WARREN, R.I. (WPRI) – The 20th annual pumpkin weigh-off at Frerichs Farm was not how owner Dave Frerichs envisioned it, but it proved to be fruitful nonetheless.
The fall event has become a family favorite in the area, attracting some 5,000 people annually. However, due to the pandemic, only the farmers and their teams could attend the weigh in.
Additionally, the weigh-in times were scattered. The growers were asked to stay near their trucks, wear masks, and get temperature checked upon arrival.
“So sad because so many people, we’ve been getting hundreds of hundreds of calls trying to find out if it was going to be, and a lot of people they do understand because of the covid that we can’t have the normal one,” said owner Dave Frerichs, “We were really excited about 20 years at this spot.
12 News got you a behind-the-scenes look at the weigh-in, from a social distance.
Steve Connolly, a longtime grower from Sharon, Massachusetts, says his bushel gourd broke the world record for the largest ever bushel gourd to be grown. It weighed in at 470 pounds, breaking the previous title of 384 pounds. Because Frerichs is a recognized weigh-in location, this made the record official in the world record books.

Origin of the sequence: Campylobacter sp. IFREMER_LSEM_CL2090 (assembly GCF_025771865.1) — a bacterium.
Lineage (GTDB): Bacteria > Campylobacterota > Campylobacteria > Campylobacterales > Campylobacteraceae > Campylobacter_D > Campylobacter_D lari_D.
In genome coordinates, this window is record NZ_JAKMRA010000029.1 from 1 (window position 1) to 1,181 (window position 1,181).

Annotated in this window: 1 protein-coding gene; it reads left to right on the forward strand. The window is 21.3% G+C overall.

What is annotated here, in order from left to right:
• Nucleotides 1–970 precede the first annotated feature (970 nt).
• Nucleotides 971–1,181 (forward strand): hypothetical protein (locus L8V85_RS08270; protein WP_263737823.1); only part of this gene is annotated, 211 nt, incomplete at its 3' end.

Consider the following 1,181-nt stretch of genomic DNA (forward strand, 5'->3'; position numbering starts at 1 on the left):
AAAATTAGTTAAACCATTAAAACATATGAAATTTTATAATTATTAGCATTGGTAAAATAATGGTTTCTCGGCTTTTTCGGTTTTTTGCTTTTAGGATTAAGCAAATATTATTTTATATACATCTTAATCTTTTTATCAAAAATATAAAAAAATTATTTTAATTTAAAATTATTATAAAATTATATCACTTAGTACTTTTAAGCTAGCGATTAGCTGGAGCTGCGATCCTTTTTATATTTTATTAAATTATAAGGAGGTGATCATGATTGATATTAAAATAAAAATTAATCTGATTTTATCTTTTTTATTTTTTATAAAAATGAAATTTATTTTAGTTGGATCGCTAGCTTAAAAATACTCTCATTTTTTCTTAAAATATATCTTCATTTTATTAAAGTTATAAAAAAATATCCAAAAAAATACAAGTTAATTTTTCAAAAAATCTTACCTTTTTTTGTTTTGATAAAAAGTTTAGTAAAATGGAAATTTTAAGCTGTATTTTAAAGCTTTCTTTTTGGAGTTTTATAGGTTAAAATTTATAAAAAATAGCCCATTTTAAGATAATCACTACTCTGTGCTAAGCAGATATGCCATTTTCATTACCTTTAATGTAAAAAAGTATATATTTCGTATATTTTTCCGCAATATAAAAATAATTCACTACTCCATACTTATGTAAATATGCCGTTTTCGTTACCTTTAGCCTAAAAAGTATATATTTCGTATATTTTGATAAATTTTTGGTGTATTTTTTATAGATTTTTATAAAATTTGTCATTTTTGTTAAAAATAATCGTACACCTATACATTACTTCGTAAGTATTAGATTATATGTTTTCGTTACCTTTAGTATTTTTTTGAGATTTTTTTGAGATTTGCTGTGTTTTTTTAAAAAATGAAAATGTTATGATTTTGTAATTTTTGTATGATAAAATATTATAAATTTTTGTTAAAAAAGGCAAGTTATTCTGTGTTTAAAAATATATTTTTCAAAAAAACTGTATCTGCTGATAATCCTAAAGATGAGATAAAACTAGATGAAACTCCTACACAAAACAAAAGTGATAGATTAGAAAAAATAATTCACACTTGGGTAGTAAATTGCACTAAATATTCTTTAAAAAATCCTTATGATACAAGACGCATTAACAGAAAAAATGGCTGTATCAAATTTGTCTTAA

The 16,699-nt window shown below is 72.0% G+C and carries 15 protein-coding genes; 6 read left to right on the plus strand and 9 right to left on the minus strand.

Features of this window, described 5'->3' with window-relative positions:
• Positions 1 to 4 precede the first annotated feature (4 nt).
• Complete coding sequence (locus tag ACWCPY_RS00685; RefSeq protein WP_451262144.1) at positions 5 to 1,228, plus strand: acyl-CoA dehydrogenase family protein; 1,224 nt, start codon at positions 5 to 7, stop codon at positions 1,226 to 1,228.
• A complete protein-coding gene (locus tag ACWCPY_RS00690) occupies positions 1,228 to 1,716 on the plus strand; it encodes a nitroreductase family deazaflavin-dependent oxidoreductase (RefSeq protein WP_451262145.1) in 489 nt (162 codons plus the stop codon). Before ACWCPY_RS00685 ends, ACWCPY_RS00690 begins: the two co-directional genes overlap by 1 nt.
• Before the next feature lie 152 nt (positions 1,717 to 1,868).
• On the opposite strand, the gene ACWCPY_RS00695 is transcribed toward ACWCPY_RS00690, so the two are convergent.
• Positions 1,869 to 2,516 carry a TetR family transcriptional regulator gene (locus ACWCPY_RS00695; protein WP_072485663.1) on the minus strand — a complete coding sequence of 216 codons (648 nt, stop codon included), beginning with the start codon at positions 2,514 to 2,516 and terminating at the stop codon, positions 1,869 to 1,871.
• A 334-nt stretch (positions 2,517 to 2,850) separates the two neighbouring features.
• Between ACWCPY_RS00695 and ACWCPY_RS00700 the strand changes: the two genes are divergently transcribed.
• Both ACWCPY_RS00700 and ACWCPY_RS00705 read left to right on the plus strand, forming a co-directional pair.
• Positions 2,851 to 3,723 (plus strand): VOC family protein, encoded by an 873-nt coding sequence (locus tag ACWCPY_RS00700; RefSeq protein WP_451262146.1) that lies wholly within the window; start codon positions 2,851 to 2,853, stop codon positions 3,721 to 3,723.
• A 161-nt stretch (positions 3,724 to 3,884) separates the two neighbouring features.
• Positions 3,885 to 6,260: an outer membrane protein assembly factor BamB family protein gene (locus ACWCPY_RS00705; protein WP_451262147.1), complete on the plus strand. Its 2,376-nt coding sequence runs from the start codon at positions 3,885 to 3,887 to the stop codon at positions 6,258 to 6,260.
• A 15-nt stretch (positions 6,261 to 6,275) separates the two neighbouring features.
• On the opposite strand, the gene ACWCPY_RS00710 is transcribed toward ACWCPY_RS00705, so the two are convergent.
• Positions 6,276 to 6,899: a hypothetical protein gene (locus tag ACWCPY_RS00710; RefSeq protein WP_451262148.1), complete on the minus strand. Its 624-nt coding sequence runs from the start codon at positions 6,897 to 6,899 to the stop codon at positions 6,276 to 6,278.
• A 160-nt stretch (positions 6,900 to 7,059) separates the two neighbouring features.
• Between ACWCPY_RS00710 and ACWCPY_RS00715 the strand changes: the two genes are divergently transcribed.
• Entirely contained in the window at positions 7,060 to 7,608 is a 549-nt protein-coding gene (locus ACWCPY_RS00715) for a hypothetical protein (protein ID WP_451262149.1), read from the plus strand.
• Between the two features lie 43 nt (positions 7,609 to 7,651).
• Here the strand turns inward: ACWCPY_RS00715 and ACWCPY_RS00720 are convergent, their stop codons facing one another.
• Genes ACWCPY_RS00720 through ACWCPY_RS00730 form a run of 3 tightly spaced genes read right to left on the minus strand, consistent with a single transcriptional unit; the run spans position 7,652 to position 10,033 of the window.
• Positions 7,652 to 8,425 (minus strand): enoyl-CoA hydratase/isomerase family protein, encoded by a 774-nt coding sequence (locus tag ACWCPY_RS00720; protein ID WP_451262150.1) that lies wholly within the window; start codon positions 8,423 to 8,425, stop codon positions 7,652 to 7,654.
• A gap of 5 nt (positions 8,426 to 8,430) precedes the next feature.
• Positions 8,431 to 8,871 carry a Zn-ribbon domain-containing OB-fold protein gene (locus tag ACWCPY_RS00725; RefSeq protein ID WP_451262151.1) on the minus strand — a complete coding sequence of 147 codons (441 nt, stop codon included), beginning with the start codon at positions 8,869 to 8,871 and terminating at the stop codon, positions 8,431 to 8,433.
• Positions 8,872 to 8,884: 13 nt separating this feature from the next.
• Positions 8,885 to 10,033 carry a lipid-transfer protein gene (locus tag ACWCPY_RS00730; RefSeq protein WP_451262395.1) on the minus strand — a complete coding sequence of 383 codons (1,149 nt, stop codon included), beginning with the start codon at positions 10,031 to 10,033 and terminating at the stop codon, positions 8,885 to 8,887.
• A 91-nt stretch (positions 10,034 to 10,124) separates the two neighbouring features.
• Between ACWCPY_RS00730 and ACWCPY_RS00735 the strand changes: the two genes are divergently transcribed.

Joe Jutras, a longtime grower from Scituate, who has won world records in the past for his large pumpkins and squash, presented a squash that turned out to be the 4th largest squash ever grown. It was the second largest this year, according to Connolly, who served as still photographer for the event.
“These fruit can grow almost 50 pounds a day at their peak,” Joe Jutras told 12 News.
With so many setbacks this year, the drought conditions proved to help farmers grow their prized possessions. They said they were able to better control how much water their pumpkins, squash and gourds got, and prevented fungus and rot that sometimes grow when there is too much rain.
Now that the crops have been harvested, they’re slowly decaying. The farmers said they could last through Thanksgiving, with some even lasting through January. The pumpkins, gourds and squash won’t be eaten. Due to the fertilizers and cross-breeding, they likely won’t taste very good. Instead, they’ll be donated to botanical gardens or local holiday displays.
The growers said for them, the hours and hours of work aren’t for competitive purposes. It’s truly a labor of love. “There’s no secrets, and everybody’s friends with one another, we’ve been doing this so long, it rally there’s no secrets, but it’s a lot of hard work,” said Jutras.
They look forward to meeting up with each other and sharing best practices each year, even without the crowds to acknowledge the fruits of their labor.